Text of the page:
A new analysis is pointing toward monumental shifts in U.S. electricity generation markets, with renewable energy and energy storage becoming the “default choice” in regions that were previously dependent on natural gas.
At an event earlier this month in Austin, Texas, Prajit Ghosh, head of global strategy at Wood Mackenzie Power and Renewables, said a trend that began in California as early as 2006 is now showing up in regional markets like Texas, North Carolina, and the 13 northeastern states plus the District of Columbia served by the PJM regional transmission organization, described by Greentech Media as “the cradle of natural gas”.
“Really, in the last two years, it’s all solar, wind and storage. There’s no gas,” Ghosh told conference participants. “We know that story.”
The shift is now extending into markets” that need gas, especially where there’s a lot of coal,” Ghosh added. “It seems like even those markets—PJM, the home country of gas—even there, a lot of gas is being replaced by renewables. It’s a reasonable question to ask: Are we already in this new paradigm where solar, storage, and wind are the default choice?”
Many energy insiders, and certainly the current U.S. federal administration, “would likely answer that question with a no,” Greentech notes. And the U.S. Energy Information Administration recently pointed to an increase in natural gas capacity between 2013 and 2017.
But “while low-cost natural gas has pushed out coal capacity, renewables have begun to compete on price, as well. Utility requests for proposals that incorporate more renewables and increased investments from oil majors show that even the biggest incumbents are beginning to reckon with the clean energy transition.”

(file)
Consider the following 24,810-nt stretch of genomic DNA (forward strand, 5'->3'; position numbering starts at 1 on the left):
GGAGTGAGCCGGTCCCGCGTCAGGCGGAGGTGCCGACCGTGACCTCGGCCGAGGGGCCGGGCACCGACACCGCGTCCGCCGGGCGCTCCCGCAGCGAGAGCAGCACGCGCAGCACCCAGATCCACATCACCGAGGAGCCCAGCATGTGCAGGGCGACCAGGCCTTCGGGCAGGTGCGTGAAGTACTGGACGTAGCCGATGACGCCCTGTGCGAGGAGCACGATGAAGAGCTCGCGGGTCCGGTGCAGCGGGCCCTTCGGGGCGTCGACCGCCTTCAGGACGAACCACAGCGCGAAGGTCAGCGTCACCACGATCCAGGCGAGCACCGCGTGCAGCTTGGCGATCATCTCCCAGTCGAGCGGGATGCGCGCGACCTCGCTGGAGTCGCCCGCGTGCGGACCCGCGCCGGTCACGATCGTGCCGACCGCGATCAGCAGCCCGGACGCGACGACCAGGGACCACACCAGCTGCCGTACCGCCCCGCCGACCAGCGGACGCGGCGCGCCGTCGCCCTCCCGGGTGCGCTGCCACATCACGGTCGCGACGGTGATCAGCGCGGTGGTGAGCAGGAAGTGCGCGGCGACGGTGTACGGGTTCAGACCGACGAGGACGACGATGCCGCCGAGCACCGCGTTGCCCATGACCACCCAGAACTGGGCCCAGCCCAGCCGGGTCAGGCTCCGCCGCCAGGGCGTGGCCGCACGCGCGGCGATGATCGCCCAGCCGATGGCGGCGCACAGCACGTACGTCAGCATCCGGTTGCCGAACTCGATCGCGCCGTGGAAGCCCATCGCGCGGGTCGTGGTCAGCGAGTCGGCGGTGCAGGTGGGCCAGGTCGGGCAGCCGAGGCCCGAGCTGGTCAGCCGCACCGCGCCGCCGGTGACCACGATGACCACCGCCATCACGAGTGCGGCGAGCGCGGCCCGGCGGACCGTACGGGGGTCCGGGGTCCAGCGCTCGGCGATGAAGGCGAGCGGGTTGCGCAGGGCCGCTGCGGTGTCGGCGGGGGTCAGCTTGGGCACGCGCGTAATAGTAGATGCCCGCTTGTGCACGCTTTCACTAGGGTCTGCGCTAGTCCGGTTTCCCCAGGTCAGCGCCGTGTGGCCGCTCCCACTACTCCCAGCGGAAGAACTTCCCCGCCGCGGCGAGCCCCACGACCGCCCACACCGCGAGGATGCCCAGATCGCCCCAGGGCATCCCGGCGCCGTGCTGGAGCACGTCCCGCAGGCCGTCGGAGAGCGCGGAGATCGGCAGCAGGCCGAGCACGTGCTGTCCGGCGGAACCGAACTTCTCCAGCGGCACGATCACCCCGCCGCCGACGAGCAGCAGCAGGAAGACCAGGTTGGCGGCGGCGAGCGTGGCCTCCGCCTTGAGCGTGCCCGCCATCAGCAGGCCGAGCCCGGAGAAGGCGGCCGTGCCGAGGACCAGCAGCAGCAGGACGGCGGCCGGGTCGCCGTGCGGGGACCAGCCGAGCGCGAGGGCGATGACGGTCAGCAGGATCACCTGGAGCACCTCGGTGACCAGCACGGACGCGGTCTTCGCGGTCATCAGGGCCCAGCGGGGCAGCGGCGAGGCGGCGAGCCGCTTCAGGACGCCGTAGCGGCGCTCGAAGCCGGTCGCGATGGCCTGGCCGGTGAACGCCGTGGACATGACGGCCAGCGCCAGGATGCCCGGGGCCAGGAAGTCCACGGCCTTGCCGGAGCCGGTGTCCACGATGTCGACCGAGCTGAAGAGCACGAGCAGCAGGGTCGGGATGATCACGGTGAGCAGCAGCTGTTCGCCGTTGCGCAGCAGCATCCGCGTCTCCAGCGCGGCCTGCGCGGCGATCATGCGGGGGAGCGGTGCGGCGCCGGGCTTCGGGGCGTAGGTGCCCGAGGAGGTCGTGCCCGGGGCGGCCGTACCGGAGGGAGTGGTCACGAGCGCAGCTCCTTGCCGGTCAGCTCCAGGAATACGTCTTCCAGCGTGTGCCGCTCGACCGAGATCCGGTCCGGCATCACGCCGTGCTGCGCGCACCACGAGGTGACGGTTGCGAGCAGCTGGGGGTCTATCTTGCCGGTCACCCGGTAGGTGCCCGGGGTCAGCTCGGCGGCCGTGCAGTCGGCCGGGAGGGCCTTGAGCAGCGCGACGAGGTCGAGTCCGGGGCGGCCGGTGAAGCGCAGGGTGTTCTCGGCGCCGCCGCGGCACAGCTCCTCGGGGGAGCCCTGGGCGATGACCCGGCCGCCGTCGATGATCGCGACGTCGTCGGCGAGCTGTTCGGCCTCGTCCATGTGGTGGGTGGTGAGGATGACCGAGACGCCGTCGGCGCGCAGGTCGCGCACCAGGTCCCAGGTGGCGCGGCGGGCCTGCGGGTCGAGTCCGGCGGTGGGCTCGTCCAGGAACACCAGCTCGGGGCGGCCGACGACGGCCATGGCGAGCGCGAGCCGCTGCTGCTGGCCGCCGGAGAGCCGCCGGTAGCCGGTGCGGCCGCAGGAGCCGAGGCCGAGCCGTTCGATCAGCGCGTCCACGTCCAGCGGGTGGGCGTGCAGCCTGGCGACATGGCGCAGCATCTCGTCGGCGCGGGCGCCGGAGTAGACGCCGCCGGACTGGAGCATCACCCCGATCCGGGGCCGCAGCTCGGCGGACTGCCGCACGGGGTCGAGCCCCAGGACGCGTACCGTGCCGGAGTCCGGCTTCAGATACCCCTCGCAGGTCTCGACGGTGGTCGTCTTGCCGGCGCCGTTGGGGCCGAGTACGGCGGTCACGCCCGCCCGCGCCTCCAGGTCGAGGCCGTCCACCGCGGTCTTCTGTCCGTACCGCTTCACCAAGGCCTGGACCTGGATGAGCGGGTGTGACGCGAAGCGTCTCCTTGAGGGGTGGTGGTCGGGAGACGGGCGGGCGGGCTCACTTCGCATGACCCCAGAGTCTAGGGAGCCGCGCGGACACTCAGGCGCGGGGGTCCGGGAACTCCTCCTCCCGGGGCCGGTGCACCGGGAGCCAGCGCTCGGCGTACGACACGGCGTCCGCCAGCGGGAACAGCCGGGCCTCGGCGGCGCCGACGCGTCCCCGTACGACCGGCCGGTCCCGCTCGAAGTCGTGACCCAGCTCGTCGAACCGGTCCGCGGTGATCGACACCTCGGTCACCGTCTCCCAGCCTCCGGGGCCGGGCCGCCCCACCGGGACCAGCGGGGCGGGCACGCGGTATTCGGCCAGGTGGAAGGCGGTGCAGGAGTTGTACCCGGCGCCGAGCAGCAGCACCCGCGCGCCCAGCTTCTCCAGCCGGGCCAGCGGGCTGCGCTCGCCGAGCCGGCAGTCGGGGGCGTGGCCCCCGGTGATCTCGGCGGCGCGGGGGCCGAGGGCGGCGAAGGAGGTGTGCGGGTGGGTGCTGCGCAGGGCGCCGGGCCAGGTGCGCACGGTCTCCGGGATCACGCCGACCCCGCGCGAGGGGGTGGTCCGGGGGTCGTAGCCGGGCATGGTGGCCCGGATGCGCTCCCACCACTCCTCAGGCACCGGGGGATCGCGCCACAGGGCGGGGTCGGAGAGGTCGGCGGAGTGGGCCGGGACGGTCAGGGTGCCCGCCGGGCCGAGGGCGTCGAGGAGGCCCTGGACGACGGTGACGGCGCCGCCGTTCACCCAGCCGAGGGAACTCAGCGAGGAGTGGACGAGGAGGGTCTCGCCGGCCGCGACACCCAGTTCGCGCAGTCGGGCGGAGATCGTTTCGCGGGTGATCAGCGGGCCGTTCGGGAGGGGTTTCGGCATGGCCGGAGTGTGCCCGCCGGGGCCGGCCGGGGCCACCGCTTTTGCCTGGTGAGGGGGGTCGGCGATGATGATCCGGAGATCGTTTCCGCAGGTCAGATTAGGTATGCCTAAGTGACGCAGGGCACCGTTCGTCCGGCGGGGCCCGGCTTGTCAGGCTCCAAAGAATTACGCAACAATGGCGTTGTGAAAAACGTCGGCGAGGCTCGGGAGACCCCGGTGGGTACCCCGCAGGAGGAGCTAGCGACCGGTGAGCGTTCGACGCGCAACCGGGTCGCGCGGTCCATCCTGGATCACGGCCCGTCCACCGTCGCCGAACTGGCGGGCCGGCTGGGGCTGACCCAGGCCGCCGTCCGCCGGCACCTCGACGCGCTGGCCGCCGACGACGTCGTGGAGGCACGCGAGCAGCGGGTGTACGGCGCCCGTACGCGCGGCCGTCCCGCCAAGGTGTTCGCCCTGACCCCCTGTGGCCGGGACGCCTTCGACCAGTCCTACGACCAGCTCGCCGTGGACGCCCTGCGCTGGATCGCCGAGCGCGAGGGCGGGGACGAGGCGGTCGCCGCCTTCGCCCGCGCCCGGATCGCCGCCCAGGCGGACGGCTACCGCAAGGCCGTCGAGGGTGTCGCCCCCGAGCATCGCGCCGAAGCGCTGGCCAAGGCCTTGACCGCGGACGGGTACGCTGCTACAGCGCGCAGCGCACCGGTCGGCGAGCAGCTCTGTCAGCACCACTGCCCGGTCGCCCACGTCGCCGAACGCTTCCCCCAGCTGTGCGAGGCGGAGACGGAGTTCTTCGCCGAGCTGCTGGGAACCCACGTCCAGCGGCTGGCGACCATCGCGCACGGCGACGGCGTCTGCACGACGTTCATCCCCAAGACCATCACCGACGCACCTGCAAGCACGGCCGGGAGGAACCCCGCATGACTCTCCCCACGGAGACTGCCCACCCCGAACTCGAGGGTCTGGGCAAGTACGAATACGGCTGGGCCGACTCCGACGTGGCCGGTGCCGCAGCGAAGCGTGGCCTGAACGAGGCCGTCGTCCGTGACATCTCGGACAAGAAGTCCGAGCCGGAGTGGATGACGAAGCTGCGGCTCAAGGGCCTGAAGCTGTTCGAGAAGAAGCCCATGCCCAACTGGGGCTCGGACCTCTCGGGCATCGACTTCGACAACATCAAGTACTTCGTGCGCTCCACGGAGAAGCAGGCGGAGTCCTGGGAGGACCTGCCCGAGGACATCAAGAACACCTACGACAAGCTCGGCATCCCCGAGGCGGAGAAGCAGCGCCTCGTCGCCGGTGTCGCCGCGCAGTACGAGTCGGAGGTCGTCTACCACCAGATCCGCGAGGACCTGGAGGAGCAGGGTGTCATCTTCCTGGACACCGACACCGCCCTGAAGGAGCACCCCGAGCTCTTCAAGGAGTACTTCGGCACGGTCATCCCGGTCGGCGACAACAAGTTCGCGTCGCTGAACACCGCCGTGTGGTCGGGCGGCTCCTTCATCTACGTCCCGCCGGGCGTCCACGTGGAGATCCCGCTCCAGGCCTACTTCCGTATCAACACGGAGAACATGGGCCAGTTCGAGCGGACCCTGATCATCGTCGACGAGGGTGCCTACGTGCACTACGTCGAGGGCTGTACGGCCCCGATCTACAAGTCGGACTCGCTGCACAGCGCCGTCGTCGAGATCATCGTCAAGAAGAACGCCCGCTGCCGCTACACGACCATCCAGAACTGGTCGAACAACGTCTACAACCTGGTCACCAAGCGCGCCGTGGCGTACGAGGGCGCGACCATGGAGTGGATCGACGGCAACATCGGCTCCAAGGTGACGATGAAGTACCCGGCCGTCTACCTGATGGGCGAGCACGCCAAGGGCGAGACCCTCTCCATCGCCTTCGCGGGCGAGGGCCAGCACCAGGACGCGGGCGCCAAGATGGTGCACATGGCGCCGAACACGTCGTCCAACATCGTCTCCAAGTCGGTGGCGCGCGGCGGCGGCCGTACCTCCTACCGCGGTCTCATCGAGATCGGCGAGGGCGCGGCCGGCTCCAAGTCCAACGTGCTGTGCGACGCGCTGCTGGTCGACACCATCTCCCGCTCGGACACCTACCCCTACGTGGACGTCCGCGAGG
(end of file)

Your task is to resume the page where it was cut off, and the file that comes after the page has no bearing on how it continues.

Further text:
The industry publication notes that some fossils’ recent acquisitions of distributed energy companies “may help companies more quickly pivot when the transition picks up,” with Ghosh suggesting the future could belong to companies that are looking ahead.
“It’s important to keep in mind that when you’re investing in a transition market, it’s like hopping on a moving train. It keeps moving,” he said. “What you have to do is anticipate what the next piece of change will be.”
But to get the transition done, “the industry must tackle the structure of power markets to ensure renewables aren’t snagged in market rules and regulations built for a conventional supply that doesn’t include them,” writes Greentech reporter Emma Foehringer Merchant.
“You’re putting new technologies over an existing system. The way this market is designed is not made for renewables,” Ghosh said. “We’re at the stage now where we need to seriously think about what these power markets of tomorrow will look like.”
Because, ultimately, “you can call it evolution—you can call it industrial revolution,” he told the conference. “When a revolution happens, everything sort of revolves around it. How quickly it happens depends on all the things we are worrying about today.”